Paper #4 Topics: Chimamanda Ngozi Adichie’s Purple Hibiscus
Your six-to-eight-page research paper is due Monday, May 3. This research paper is designed to teach you the following skills: to gain a broader understanding of the novel Purple Hibiscus by referring to outside sources, to learn to incorporate your own voice/analysis alongside those of the experts’, and to practice employing MLA guidelines of citation and documentation. Keep in mind: you are writing an argumentative, not an informative, research paper.
You must use no fewer and no more than three outside sources, coming from:
1. A book
2. A scholarly article from one of Rutgers’ library’s databases and/or from a literary journal
Your first step is to decide on a topic that interests you (there’s nothing worse than doing a research paper on a topic you find boring). Perhaps you can choose from a discipline that you are pursuing academically (i.e., your major). You may come up with your own topic or you may choose from the ones I have provided. The key is to be creative in your intellectual approach to this; Adichie provides many philosophical, historical, political, and artistic ideas with which to work, so take advantage of them.
1. Many of the characters go through changes in the novel, but Jaja’s path from an obedient son to a rebellious teenager stands out most. Find unifying details, events, or symbols to follow his character development.
2. A major symbol in the novel is the purple hibiscus that a professor at Aunty Ifeoma’s university has experimented with. Typically red or white, the purple hibiscus can be viewed as an alternate way of being as well as a symbol of hope and freedom. Write an essay in which you explore the symbolism of the purple hibiscus as it pertains to any of a number of themes: tradition, religion, feminism (various treatment of women in the novel), a post-colonial Nigeria’s struggle for political stability.
3. How does Adichie complicate simplistic notions of morality? Some avenues to consider exploring may include Eugene’s relationship to his family (as a provider and an abuser) or Beatrice’s poisoning of her abusive husband. You could also consider Ifeoma’s role in influencing her brother’s children or Father Amadi’s role in trying to help Kambili come out of her shell, so to speak.
4. Religion and spiritual faith are integral parts of Adichie’s characters’ identities. But religion works in tandem with tradition. Father Benedict, for instance, upholds a Euro-centric tradition of Catholicism. Eugene, like Grandfather, believes that Nigerians should embrace this form of Catholicism and avoid any infusion of Igbo culture into religion. Aunty Ifeoma and Father Amadi seem to embrace a more progressive version of Catholicism. They are faithful and believe in the doctrines of the church, but sing Igbo songs and dance during the liturgy. Amaka is less balanced by refusing to take the name of saint for her confirmation. Papa Nnukwu does not embrace Catholicism altogether and views it as a “White man’s” religion, doing away with what makes him essentially Nigerian. Consider religion on a spectrum and how it shapes each character and their views of the world.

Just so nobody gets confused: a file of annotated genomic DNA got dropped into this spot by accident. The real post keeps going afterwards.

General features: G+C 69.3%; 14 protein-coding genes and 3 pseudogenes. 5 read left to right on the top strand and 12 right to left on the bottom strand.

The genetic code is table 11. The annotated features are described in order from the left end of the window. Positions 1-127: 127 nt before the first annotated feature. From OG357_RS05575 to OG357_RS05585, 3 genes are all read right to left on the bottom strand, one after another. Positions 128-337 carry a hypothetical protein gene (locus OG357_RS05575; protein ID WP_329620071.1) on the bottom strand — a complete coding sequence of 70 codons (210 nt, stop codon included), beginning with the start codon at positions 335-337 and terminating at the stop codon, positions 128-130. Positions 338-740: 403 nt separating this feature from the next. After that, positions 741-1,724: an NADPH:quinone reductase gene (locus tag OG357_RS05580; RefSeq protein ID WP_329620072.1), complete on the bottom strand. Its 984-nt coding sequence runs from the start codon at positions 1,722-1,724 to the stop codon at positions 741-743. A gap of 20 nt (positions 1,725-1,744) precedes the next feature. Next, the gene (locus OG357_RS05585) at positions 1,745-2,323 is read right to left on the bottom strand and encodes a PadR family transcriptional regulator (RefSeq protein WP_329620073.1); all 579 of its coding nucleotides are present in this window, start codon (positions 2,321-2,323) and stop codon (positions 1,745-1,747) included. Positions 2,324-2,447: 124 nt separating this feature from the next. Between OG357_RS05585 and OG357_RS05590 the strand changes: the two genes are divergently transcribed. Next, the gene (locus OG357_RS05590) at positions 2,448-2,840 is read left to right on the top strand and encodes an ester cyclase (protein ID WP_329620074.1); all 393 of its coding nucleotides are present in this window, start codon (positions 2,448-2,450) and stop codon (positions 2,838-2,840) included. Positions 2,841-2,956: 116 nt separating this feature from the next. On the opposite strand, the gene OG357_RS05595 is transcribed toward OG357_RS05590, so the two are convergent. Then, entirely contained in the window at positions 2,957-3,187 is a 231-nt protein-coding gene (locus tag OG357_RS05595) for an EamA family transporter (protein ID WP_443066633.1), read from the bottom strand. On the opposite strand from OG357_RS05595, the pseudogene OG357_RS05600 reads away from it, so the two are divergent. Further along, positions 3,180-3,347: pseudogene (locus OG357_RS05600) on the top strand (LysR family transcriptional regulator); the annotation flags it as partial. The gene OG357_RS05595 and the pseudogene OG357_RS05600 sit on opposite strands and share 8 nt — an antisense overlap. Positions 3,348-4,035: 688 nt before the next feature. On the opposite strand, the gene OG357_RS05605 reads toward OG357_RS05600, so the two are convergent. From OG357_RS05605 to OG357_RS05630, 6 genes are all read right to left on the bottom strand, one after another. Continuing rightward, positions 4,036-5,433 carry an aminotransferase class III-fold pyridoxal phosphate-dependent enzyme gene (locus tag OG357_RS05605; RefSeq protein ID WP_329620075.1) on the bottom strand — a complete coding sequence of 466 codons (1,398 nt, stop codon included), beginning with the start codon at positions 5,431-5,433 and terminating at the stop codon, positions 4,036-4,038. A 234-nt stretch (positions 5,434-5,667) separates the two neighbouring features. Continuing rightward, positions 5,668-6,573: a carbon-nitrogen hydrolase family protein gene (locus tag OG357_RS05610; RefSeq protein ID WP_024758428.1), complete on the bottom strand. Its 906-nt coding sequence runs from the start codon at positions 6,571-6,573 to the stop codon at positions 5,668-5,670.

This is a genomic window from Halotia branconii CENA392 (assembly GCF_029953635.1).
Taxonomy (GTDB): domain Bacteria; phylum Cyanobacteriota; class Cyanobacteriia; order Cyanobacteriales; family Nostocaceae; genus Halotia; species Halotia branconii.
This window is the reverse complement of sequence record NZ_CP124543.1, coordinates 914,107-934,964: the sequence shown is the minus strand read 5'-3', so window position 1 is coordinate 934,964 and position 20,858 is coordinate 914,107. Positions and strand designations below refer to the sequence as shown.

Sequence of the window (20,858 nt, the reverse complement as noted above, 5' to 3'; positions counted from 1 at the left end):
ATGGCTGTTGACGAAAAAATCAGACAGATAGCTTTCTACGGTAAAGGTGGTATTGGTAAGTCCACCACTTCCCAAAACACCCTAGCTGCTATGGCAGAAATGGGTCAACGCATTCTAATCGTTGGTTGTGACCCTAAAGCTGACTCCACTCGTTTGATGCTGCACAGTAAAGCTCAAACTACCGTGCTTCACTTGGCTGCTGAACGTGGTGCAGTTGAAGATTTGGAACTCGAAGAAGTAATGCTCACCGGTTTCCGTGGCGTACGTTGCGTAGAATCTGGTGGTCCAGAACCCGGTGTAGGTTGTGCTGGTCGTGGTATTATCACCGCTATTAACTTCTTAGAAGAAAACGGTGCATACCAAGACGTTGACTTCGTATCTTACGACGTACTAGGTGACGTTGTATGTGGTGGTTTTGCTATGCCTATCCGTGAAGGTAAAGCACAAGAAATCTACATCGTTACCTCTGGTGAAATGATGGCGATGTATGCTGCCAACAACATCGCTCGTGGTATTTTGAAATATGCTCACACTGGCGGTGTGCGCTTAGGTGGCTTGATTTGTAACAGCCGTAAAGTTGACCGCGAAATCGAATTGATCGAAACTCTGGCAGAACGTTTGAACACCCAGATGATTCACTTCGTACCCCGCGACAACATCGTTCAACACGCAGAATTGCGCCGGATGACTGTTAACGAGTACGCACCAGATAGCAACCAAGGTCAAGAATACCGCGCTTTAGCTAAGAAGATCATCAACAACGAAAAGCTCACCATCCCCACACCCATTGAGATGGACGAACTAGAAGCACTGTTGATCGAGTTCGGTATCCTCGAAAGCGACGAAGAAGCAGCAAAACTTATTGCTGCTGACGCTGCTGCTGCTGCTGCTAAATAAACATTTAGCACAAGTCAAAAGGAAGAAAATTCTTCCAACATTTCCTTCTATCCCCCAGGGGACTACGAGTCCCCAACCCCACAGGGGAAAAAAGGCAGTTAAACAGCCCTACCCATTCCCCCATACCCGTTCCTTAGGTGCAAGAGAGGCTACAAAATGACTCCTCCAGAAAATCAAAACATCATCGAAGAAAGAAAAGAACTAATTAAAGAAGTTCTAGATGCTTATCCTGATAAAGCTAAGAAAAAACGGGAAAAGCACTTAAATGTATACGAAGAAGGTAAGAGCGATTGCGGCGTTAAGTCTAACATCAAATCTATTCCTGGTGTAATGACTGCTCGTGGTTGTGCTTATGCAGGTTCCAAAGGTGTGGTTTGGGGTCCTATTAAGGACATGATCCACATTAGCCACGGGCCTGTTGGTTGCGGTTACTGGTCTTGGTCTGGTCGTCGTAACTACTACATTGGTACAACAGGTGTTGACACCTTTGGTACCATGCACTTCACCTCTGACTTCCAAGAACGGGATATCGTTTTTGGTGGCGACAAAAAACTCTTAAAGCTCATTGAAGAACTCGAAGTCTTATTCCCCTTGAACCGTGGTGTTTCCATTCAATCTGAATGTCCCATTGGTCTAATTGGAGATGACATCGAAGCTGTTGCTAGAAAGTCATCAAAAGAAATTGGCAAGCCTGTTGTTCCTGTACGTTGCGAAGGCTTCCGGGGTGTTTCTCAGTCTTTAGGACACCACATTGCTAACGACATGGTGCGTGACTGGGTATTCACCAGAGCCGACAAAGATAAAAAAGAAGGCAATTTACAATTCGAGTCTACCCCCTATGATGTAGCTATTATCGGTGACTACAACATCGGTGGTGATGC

5. Consider Kambili’s family as a microcosm of Nigeria. What are the problems the family deals with, what role does each relative play and how do they deal with abuse differently? What are the parallels that can be drawn between Kambili’s family and the troubled politics of a fragile Nigeria?
6. Patriotism is a major theme in the novel. Examine the various ways in which characters are patriotic. Some characters that are central to this theme are Eugene, Aunty Ifeoma, and Ade Coker. Eugene’s shows optimism for Nigeria (supporting Coker’s journalism) while preferring European traditions over Igbo traditions. Aunty Ifeoma supports student protests but leaves Nigeria for America in pursuit of better opportunities. How do they differ? Is each character’s version of patriotism genuine or are there any contradictions between their beliefs and actions? Are they justified in their choices?
7. Do a close reading of any two of the characters. Think about how they serve as foils, dopplegangers, or complements of each other – or, perhaps, consider two characters whose roles in the novel help to illuminate a particular theme. Father Amadi and Father Benedict; Father Amadi and Eugene; Papa Nnukwu and Grandfather; Aunty Ifeoma and Beatrice; Aunty Ifeoma and Eugene; Kambili and Amata; Kambili and Jaja; Ade Coker and Eugene.
8. Write an essay that explores some of the secondary characters of this novel, such as Ade Coker, Papa-Nnukwu, Ifeoma and her children Amaka, Obiora, and Chima. Why are they important characters, and how do they alter the readers’ perspective as the story progresses? Ultimately, what do Adichie’s secondary characters suggest about the nature of freedom, wisdom, family, or gender roles?
9. Create your own topic: In class we have discussed many of Adichie’s recurring images and motifs (flowers, homes, architecture, silence, laughter, scars, et. al.). If you think you have a good idea for an original paper on one or more of these symbols, write a working thesis and email it to me no later than 6pm on Wednesday, April 14.
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